Alberta’s Minister of Education Adriana LaGrange has released the new Kindergarten to Grade 6 curriculum, making good on a promise Alberta’s government made to Albertans in the last election.
Concerns over the curriculum were one of the most important issues that people brought up with me during the election and continue to bring up during my door knocking throughout the riding. While talking with residents one-on-one, a majority of them said they were unhappy with the school curriculum. That is why I’m very happy about the implementation of the new curriculum that Minister LaGrange and a broad spectrum of experts have been preparing.
Our government committed to end the focus on so-called discovery learning and scrap the NDP’s secretive curriculum review and replace it with a new curriculum based on input from teachers, parents, and subject matter experts.
I’m proud to say that we have delivered on this commitment. Another promise made, promise kept.
Alberta’s new curriculum is focused on teaching essential knowledge and skills. After years of declining student academic performance in literacy and math, the new curriculum will renew the importance of teaching foundational knowledge across all subjects to better prepare students for success.
It’s been almost 30 years since some subjects in K-6 have been updated. The curriculum was long overdue for a change.
The new curriculum is founded on four key learning themes: First, a renewed focus on literacy. Through phonics and other best practices, students will not only learn the basics of reading and writing, but also how to observe, speak, and listen.
Second, a new approach to numeracy. By leaving behind the focus on “discovery math”, students will use tried and true methods to learn foundational math skills and understand numbers and objects in order to solve problems confidently.
The third theme is citizenship. Drawing from history, geography, economics, civics, and other studies, students will develop an appreciation of how Albertans have built one of the most generous, prosperous, and diverse societies in the world.
Fourth, strong practical skills. Ranging from basic financial literacy like budget planning to computer coding to understanding consent in relationships, students will learn a range of practical skills for real world success.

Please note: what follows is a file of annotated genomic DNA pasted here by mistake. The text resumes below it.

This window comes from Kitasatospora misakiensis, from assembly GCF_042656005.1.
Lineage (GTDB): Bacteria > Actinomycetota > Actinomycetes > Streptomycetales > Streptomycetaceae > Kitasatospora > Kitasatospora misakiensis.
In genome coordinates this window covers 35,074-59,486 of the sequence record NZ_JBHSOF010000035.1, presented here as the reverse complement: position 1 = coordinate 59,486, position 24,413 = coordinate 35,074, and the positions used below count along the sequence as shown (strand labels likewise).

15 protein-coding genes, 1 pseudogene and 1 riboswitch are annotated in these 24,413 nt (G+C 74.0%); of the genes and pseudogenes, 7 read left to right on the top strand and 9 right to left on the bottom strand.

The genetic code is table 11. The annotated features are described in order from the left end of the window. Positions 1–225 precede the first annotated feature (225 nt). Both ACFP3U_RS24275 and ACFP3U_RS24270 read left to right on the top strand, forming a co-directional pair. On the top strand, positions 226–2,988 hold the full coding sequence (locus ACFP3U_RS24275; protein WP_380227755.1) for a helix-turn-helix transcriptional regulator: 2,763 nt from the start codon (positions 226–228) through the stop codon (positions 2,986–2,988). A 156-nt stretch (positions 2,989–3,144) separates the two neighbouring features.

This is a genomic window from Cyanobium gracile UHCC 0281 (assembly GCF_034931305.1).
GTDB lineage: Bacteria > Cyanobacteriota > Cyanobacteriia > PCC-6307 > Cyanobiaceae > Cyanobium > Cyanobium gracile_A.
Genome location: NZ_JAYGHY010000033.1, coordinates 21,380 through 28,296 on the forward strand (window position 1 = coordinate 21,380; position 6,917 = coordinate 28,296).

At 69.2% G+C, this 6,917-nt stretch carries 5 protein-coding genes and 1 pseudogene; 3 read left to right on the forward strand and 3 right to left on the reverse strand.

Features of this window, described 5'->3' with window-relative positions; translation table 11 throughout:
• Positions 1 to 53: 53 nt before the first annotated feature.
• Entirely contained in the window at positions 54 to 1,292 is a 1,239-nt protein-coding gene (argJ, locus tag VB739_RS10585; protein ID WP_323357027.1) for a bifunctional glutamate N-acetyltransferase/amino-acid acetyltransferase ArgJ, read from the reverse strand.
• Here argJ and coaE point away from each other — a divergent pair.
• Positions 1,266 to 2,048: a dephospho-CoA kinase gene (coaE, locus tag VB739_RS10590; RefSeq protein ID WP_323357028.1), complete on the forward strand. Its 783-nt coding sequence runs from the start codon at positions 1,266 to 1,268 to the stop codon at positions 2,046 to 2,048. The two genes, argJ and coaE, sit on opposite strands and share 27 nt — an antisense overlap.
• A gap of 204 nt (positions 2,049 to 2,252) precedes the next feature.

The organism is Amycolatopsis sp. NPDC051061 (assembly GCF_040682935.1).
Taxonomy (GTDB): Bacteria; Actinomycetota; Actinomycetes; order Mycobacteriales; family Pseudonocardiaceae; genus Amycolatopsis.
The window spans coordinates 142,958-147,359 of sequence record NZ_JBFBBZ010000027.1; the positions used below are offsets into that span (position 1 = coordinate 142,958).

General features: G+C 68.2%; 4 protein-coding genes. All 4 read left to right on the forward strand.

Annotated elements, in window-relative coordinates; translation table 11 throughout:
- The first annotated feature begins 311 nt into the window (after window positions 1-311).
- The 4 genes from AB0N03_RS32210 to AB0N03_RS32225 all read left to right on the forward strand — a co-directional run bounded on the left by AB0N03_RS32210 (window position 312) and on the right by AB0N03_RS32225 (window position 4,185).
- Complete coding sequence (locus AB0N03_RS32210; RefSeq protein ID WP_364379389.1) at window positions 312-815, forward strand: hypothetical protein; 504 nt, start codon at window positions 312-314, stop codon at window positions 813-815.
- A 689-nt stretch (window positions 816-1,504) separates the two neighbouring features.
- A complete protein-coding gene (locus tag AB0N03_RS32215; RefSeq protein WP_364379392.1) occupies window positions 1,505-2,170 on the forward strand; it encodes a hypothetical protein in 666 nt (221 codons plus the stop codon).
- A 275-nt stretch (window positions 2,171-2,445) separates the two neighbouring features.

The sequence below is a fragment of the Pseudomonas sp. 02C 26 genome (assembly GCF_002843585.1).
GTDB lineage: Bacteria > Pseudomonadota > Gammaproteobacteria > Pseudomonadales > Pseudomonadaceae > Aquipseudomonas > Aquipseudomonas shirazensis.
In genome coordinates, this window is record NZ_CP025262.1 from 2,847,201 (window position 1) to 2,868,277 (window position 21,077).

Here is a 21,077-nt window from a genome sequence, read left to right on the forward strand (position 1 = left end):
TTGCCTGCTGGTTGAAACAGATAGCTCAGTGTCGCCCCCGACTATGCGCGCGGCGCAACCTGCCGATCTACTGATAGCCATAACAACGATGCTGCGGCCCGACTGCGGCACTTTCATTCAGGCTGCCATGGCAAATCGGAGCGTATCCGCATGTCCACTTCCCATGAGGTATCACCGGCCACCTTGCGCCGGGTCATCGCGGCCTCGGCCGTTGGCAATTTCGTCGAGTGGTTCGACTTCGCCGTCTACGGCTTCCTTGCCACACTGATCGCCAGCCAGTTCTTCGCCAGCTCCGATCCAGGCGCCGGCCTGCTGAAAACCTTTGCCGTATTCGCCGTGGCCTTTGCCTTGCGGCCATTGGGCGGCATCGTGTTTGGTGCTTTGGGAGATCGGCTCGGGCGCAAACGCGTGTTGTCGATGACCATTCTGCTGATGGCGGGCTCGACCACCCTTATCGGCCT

Revising the curriculum to focus on real world skills is something I’ve heard a lot from parents while talking with parents in communities both in and around Camrose. They want their children to learn how to manage money and budget, how to add, subtract and multiply; even teaching and preparing them for careers in technology with a focus put on digital literacy.
The government was elected on a platform commitment to broaden curriculum consultations and develop a curriculum focused on “foundational competencies” with teaching methods “that produce the best outcomes”, because our students deserve every opportunity to succeed while in school and after they graduate.
Our platform also committed to a “social studies curriculum taught without political bias, offering an objective understanding of Alberta, Canada, and world history, geography, and civic literacy”. This fact, in particular, was of great importance to many parents and constituents I’ve met with in the riding.
It’s so important that we set our kids up for future success. Returning to common-sense teaching methods that focus on the key knowledge and skills our students need to succeed will ensure they are well equipped for their futures.
Alberta’s Government remains committed to a transparent curriculum review process. The draft K-6 curriculum is now online at new.LearnAlberta.ca for all Albertans to see in its entirety. All Albertans are encouraged to provide feedback until spring 2022 at www.alberta.ca/curriculum
I’m confident Alberta’s new K-6 curriculum will once again put students from Tofield and Bashaw to Camrose and Hardisty and all across the province at the very top and prepare them for a life of personal success.